ECP ‘channelising’ returned candidates of a political party into ‘independents’: Justice Akhtar

Published June 24, 2024
A full bench of the Supreme Court on June 24 hears the Sunni Ittehad Council’s (SIC) plea against the denial of reserved seats in assemblies for women and minorities. — SC YouTube
A full bench of the Supreme Court on June 24 hears the Sunni Ittehad Council’s (SIC) plea against the denial of reserved seats in assemblies for women and minorities. — SC YouTube
A full bench of the Supreme Court on June 24 hears the Sunni Ittehad Council’s (SIC) plea against the denial of reserved seats in assemblies for women and minorities. — SC YouTube
A full bench of the Supreme Court on June 24 hears the Sunni Ittehad Council’s (SIC) plea against the denial of reserved seats in assemblies for women and minorities. — SC YouTube

As the Supreme Court on Monday took up the case of reserved seats, Justice Munib Akhtar observed that the Election Commission of Pakistan (ECP) was “channelising returned candidates of a political party into the category of ‘independents’”.

“Are we going to be so blinded by the harsh political realities […] that if the ECP, on its own cascades of errors, was channelising, shoehorning people who are returned candidates of a political party into a ‘independent’ status […] — are we bound by that or by what mainly is the intent of the paragraph?” Justice Akhtar wondered.

His remarks came as a full court resumed hearing a petition of the Sunni Ittehad Council (SIC) — the new home of PTI-backed candidates — against the denial of reserved seats in assemblies for women and minorities.

A 13-member full court — comprising Justices Syed Mansoor Ali Shah, Munib Akhtar, Yahya Afridi, Aminuddin Khan, Mandokhail, Muhammad Ali Mazhar, Ayesha Malik, Athar Minallah, Syed Hasan Azhar Rizvi, Shahid Waheed, Irfan Saadat Khan and Naeem Akhtar Afghan — presided over the hearing.

The proceedings were broadcast live on the SC’s website and its YouTube channel.

The SIC had earlier been joined by PTI-backed independent candidates after they won the Feb 8 elections as their party had been deprived of its electoral symbol ‘bat’ in an SC ruling.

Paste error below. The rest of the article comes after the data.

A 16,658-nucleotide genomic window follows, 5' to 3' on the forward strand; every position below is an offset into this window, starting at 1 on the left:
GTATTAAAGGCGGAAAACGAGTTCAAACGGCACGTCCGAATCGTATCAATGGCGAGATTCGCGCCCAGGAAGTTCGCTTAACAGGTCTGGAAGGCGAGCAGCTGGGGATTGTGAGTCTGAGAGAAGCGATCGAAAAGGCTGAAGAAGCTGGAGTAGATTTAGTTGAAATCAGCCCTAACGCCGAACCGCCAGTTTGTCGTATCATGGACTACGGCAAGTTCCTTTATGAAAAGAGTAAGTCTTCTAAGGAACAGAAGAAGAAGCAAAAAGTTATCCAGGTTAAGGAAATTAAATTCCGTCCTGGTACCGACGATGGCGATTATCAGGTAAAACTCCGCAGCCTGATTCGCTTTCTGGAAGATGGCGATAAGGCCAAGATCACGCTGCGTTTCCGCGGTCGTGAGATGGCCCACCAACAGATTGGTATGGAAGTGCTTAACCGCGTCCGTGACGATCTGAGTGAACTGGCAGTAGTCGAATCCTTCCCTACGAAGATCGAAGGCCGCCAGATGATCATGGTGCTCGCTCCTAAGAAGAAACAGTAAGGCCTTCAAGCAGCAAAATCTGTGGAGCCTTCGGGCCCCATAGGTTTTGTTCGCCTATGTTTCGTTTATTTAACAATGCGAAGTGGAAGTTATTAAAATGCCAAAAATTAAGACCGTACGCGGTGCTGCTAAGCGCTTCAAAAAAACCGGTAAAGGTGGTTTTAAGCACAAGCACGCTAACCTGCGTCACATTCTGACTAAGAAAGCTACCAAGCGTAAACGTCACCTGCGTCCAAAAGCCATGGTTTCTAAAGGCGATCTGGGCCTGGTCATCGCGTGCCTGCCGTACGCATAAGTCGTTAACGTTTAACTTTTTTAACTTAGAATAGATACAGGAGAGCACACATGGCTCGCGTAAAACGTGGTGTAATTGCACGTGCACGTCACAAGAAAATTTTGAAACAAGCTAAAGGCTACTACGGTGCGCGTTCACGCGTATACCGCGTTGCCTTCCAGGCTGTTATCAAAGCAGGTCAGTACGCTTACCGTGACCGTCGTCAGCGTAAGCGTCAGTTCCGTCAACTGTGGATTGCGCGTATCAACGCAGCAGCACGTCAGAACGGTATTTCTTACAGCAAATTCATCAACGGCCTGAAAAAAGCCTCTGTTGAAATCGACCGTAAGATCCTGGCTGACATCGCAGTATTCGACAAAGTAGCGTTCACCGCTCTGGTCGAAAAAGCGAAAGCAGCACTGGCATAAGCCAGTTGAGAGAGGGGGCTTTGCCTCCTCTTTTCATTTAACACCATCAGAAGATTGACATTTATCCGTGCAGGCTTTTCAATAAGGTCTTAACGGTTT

In a 4-1 verdict in March, the ECP had ruled that the SIC was not entitled to claim quota for reserved seats “due to having non-curable legal defects and violation of a mandatory provision of submission of party list for reserved seats”.

The commission had also decided to distribute the seats among other parliamentary parties, with the PML-N and the PPP becoming major beneficiaries with 16 and five additional seats while the Jamiat Ulema-i-Islam—Fazl (JUI-F) was given four. Meanwhile, the verdict was rejected by the PTI as unconstitutional.

Later the same month, while ruling on an SIC plea, the PHC had dismissed an SIC plea challenging the ECP decision and denied it reserved seats.

On May 6, a three-member SC bench, hearing a petition filed by the SIC, suspended the PHC verdict to the extent of reserved seats distributed over and above the initially allocated ones to political parties.

In accordance with the apex court’s ruling, the ECP had then suspended victory notifications of 77 lawmakers, causing the ruling coalition to lose its two-thirds majority in the National Assembly.

In late May, a full court had been constituted to hear the case, comprising all judges except Justice Musarrat Hilali.

As the case was taken up on June 3, Justice Mandokhail had noted that the public did not vote for independent candidates but those nominated by the PTI in the February 8 general elections.

Meanwhile, Justice Shah suggested that the controversy could be ended if the ECP gave the formerly independent candidate another three days to decide afresh whether to join another political party.